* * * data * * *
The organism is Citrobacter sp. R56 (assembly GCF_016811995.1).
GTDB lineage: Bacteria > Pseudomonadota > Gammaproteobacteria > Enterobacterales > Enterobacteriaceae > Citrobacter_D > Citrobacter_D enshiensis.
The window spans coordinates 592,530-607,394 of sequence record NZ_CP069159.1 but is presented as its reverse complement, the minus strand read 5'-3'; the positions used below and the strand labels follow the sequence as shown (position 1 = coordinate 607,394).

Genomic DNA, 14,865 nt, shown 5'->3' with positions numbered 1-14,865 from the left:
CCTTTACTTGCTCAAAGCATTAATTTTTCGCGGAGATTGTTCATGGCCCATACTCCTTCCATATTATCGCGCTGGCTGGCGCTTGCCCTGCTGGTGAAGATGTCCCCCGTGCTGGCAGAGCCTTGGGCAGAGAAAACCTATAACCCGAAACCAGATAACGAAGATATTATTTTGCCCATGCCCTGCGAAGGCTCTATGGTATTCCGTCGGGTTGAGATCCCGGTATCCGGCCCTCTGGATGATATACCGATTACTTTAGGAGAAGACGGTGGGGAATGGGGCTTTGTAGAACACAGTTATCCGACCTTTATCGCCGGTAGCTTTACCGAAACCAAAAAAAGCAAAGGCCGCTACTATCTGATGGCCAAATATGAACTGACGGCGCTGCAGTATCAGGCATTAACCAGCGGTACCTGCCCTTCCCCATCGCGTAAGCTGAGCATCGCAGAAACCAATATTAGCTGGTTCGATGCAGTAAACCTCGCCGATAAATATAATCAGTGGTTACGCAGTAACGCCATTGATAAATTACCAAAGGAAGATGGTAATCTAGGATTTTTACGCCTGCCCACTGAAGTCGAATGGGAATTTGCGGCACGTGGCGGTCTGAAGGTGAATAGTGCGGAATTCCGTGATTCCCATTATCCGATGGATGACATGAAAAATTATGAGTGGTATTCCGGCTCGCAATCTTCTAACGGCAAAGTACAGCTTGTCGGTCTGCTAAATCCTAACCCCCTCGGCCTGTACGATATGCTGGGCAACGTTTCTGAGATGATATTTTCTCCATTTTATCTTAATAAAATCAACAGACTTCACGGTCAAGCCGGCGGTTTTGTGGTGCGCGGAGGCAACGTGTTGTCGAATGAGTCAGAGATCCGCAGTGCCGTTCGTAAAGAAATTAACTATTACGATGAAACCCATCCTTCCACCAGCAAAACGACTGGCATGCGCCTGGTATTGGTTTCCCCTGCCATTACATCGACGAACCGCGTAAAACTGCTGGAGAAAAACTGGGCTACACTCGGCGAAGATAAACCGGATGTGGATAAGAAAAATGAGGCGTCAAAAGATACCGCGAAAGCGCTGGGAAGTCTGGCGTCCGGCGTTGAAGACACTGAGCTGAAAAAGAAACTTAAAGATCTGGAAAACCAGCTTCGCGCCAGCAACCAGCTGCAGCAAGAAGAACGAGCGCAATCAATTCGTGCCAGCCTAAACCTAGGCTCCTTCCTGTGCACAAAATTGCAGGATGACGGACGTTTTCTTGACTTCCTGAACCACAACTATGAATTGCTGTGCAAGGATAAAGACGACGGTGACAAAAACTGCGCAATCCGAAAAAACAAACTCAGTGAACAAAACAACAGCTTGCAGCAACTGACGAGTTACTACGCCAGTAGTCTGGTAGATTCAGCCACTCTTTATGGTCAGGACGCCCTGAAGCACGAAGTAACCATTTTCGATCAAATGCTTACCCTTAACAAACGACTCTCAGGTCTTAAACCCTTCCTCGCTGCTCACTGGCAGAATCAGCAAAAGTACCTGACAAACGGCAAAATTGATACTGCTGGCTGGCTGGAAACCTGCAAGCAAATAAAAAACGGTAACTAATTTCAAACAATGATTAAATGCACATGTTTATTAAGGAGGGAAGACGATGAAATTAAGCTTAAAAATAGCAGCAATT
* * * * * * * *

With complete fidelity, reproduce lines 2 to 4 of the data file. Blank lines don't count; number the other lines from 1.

GTDB lineage: Bacteria > Pseudomonadota > Gammaproteobacteria > Enterobacterales > Enterobacteriaceae > Citrobacter_D > Citrobacter_D enshiensis.
The window spans coordinates 592,530-607,394 of sequence record NZ_CP069159.1 but is presented as its reverse complement, the minus strand read 5'-3'; the positions used below and the strand labels follow the sequence as shown (position 1 = coordinate 607,394).

Genomic DNA, 14,865 nt, shown 5'->3' with positions numbered 1-14,865 from the left: